The Trespass/Nuisance Divide and the Law of Easements
45 Pages Posted: 18 Oct 2017 Last revised: 10 May 2019
Date Written: October 17, 2017
The law of easements is a mess. In one case, a property owner ends up with a landlocked parcel because, although he had a desperate need to traverse his neighbor’s land to access a public road, the necessity did not arise from the severance of a unified parcel. In another, a landowner’s basement frequently overflows with his neighbor’s sewage but he has no recourse because, a court says, he purchased the house knowing that it came equipped with plumbing. Weighed down with formalities, the law seems to have lost sight of the fundamental issue: whether a landowner’s need to access her property outweighs the burden imposed on a neighbor’s right to exclude.
I contend that the courts have lost their focus because they have made a category mistake, treating easements as a species of the law of trespass when they ought to treat it as a species of the law of nuisance. Under the law of trespass, any nonconsensual physical invasion of a landowner’s property must be enjoined. Hence, courts use a repertoire of legal fictions to infer consent in situations where they find that one landowner’s need for access outweighs the burden on the other landowner’s right to exclude. Those fictions, however, greatly constrain the courts’ ability to reach satisfactory results. By contrast, under the law of nuisance, courts weigh the productivity of one landowner’s conduct against the burden it imposes on an aggrieved neighbor largely free of such constraints. As it happens, easements bear far more similarity to nuisance settings. Although easement cases are similar to trespass cases in that they involve a physical invasion, they are functionally much closer to nuisance cases because they usually involve neighboring landowners whose property rights need to be balanced against each other. Treating easement cases as a species of nuisance would thus be consistent with an emerging movement in property law for courts to find that in disputes between neighbors, fixed ideas about the right to exclude must yield to a mutual accommodation of rights and responsibilities.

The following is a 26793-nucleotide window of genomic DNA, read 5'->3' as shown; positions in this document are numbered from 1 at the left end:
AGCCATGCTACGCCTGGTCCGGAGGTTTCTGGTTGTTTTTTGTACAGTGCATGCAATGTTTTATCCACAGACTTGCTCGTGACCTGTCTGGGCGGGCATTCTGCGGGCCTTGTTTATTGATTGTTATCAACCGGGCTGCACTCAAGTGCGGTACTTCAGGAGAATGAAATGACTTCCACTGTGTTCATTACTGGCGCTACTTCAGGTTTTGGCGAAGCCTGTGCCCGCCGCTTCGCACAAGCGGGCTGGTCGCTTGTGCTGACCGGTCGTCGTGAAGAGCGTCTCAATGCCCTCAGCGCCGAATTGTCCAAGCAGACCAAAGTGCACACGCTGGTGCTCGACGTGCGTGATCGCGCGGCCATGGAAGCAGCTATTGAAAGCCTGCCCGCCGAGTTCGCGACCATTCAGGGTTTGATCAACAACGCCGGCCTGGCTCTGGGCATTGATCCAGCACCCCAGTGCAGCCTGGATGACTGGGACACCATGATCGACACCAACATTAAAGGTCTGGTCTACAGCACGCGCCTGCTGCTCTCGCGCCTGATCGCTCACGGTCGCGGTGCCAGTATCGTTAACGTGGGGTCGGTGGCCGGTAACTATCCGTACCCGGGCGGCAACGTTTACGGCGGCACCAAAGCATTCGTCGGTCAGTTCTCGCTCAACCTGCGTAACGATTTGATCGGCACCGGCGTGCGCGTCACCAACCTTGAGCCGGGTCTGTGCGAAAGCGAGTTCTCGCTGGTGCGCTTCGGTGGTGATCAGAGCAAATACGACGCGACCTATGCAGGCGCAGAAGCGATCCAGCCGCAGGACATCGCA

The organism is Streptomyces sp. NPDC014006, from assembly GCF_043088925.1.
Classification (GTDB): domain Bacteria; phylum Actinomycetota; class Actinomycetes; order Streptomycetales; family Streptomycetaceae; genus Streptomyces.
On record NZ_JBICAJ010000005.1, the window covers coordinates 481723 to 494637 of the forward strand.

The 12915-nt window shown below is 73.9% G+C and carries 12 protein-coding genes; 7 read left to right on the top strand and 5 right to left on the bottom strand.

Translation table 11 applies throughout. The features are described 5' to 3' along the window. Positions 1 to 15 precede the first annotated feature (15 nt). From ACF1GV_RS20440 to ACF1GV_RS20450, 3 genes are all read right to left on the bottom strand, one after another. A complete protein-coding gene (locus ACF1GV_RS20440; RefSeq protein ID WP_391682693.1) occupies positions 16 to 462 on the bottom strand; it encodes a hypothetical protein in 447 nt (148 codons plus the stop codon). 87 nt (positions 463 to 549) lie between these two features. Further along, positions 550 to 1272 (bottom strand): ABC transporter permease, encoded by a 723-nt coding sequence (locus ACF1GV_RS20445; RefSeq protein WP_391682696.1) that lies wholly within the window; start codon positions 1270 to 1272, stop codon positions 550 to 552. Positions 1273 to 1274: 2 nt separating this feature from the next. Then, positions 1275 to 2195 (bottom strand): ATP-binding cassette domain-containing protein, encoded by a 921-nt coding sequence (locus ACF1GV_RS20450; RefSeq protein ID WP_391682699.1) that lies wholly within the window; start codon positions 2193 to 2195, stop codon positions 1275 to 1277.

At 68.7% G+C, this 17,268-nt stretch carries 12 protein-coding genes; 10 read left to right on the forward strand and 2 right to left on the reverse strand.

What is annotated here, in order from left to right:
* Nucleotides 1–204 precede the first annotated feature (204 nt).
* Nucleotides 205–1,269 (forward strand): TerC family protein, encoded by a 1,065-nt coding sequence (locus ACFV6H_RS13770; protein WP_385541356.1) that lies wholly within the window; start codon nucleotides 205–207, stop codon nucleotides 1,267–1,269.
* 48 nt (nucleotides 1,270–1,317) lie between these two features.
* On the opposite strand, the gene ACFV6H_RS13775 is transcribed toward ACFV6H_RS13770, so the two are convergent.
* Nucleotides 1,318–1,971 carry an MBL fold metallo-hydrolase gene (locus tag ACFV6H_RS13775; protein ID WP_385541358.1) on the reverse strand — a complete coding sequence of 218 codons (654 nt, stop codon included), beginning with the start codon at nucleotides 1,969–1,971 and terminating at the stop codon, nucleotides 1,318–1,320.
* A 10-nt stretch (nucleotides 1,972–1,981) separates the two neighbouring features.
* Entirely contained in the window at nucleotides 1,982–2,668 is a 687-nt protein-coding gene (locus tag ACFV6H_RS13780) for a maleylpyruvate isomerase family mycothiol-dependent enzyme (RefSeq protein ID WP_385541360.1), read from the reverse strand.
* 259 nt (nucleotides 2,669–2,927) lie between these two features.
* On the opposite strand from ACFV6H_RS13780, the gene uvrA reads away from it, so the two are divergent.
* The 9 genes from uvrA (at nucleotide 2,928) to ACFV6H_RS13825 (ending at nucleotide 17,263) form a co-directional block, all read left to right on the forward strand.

Keywords: Easements, Trespass, Nuisance, Law & Economics, Judicial Takings, Public Trust
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